Baptist Health Louisville: Concussion Treatment Options
Learn about Baptist Health Sports Medicine’s approach to concussion treatment, which emphasizes rest and a gradual return to activity, and see how rehabilitation and physical therapy can help to improve and reset an athlete’s balance.
Concussion Treatment Options HealthTalks Transcript
W. Michael Hughes, DO
Concussion, in simple terms, is an injury to the brain itself, where the brain goes through a deceleration/ acceleration as it slows down and then speeds back up as it hits the skull.
Most commonly, we see these in young athletes. The old adage, and it’s very true in our world, is “when it doubt, sit them out.” If there is ever a concern of concussion, the player should come off the field and should not play the rest of the game. There are state laws that mandate an athlete must be evaluated by a physician prior to return to play.
Certainly, the first few days are very important for giving the brain adequate time to rest. Sometimes, the balance center is thrown off in the vestibular system. At Baptist Health, we are very well equipped to handle these concussions and to treat them appropriately. We have physical therapists right next door where we can send patients for vestibular rehabilitation.
One of the things that we use is called the NeuroCom®. It helps with that vestibular rehabilitation. It makes the patient feel a little unsteady, so they’re trying to balance and there are a lot of different stimuli that are thrown at them to try to help re-equilibrate the vestibular system, which is in the inner ear. A lot of it is gradual return back to activity once we see they’re ready for that.
Baptist Health Louisville: Sprained Ankle Treatment
Baptist Health treats patients like athletes to help them recover more quickly from ankle sprains. Discover our methods for treating sprained ankles by encouraging ankle movement through stretches and exercises.
Sprained Ankle Treatment HealthTalks Transcript
Mark Puckett, MD
Ankle sprains typically happen with some form of injury to the ankle. Most of those happen when the ankle rolls in, so stepping off a curb, tripping on loose pavement, slipping on a wet surface, tripping on a sports field or a basketball court would be common ways that would happen.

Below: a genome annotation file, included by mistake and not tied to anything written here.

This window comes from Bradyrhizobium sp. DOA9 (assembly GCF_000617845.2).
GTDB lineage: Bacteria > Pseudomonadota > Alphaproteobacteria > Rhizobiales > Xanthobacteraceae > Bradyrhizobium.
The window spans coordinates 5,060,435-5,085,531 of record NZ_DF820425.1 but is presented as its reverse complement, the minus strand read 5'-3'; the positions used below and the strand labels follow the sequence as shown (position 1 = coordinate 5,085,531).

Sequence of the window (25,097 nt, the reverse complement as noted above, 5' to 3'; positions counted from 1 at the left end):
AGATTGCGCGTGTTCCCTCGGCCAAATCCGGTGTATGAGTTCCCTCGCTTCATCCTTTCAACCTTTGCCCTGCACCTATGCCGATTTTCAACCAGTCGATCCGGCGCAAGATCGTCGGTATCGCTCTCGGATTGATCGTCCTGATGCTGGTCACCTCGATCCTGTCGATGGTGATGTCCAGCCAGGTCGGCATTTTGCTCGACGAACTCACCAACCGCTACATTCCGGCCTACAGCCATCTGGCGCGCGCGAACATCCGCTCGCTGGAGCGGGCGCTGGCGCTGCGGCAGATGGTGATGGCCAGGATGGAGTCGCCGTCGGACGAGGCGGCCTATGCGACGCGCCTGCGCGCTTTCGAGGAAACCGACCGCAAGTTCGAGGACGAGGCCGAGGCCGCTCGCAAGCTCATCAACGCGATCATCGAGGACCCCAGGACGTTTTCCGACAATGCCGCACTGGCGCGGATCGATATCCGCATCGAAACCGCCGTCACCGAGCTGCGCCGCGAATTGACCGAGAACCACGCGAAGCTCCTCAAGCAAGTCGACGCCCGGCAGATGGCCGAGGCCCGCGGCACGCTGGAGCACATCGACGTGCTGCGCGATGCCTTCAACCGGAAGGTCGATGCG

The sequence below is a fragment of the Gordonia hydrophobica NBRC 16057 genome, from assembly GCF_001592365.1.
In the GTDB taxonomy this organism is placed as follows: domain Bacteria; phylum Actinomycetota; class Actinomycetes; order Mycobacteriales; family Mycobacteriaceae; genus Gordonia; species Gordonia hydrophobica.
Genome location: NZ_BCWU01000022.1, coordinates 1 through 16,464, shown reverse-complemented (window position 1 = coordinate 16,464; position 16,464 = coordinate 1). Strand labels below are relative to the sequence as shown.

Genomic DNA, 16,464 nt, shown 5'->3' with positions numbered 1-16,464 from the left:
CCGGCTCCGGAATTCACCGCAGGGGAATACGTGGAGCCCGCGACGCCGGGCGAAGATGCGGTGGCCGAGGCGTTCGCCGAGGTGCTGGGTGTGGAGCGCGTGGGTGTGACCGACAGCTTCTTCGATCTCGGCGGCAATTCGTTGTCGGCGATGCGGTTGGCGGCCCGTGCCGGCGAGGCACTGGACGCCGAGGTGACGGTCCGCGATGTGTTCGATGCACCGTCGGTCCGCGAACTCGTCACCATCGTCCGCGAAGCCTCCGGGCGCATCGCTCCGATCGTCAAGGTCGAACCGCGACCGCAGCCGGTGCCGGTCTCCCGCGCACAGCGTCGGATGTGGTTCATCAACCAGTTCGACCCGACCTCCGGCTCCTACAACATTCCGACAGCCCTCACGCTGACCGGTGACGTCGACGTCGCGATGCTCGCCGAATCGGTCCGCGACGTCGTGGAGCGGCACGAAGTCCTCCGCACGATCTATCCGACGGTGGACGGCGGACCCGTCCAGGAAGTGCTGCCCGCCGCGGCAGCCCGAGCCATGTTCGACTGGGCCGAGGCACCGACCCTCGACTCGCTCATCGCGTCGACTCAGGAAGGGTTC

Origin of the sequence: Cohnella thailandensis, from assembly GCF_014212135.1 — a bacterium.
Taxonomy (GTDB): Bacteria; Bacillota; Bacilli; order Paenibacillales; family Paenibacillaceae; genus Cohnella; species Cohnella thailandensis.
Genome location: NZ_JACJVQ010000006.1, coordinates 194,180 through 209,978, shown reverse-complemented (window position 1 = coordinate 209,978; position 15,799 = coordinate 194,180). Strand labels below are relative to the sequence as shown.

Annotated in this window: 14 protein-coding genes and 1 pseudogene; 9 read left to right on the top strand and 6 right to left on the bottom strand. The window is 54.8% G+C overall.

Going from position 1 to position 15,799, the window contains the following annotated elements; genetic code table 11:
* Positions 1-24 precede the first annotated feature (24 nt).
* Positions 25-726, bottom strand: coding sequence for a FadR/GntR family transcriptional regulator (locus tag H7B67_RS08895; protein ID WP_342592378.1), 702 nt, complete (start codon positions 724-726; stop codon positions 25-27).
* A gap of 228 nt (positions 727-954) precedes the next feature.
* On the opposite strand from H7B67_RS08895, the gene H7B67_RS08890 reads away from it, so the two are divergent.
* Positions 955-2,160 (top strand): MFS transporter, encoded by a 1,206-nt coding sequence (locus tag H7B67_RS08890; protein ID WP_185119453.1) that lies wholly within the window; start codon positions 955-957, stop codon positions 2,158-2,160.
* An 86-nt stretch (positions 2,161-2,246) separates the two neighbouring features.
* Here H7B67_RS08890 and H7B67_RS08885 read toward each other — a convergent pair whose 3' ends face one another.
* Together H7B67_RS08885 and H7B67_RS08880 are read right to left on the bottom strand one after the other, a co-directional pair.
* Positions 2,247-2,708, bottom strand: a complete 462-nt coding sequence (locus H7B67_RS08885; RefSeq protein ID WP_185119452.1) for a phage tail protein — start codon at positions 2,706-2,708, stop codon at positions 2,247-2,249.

The initial treatment of an ankle sprain usually involves an acronym that we call “RICE:” R for rest; I for ice; C for compression, like with an ACE bandage; and E for elevation, or raising the foot up above the level of the heart to allow the swelling to reduce and help with pain relief.
We recommend people be evaluated if they have difficulty bearing weight more than just immediately after the injury, or if they have severe swelling or bruising, or pain that just doesn’t get better over a few days on its own.
One of the first things we have people do is to start with range of motion. One common example is drawing the alphabet with their toes to get the ankle moving and keep it from getting too stiff, and we’ve learned that helps people recover more quickly from an ankle sprain. Usually, we would progress from there doing some stretches and exercises with an elastic band to move the ankle up, down, in and out, to turn on the muscles that also help support the ankle. Eventually, we recommend people practice their balance on one foot to help with the other motions that stabilize the ankle and keep it from being sprained again in the future.
Here at Baptist Health Sports Medicine, we’re going to treat the average person getting back to life the same way we treat an athlete, so we get you back to your activity as quickly as possible.
Baptist Health Corbin: Laryngeal Videostroboscopy
Watch a laryngeal videostroboscopy procedure to discover potential causes for vocal cord dysfunction, hoarseness, and loss of voice. Baptist Health provides this quick and painless procedure to help figure out potential causes for these vocal irritations.
Laryngeal Videostroboscopy HealthTalks Transcript
Chelsea Jones, Speech-Language Pathology
Videostroboscopy is an evaluation of your vocal quality by looking at your larynx in real time using a strobe light to watch your vocal cord characteristics while they’re in motion, while you’re doing different voice tasks, to see if there are any vocal abnormalities or reasons for causing hoarseness or any other vocal dysfunctions you may have.
A person might want to have videostroboscopy done because they are having vocal discomfort. We see a lot of church singers who experience frequent hoarseness or changes in their vocal quality. It could also be from maybe they were on a ventilator, and they’ve had some vocal cord damage from having the tube down, anything such as that.
Videostroboscopy is performed by an experienced speech-language pathologist with experience in voice and upper airway disorders. They pass a small, flexible endoscope through your nose and follow it down into your larynx to watch your vocal cords. They have you do different things during the evaluation to test the vibratory characteristics.
There is no preparation needed for videostroboscopy. You can eat and drink normally before the test. Once the test is over — it takes about five minutes and it’s not painful — the speech-language pathologist will review the images with you and tell you if there’s further follow-up needed with a specialist, or send you back to your referring provider with a treatment plan of what you need to do afterward.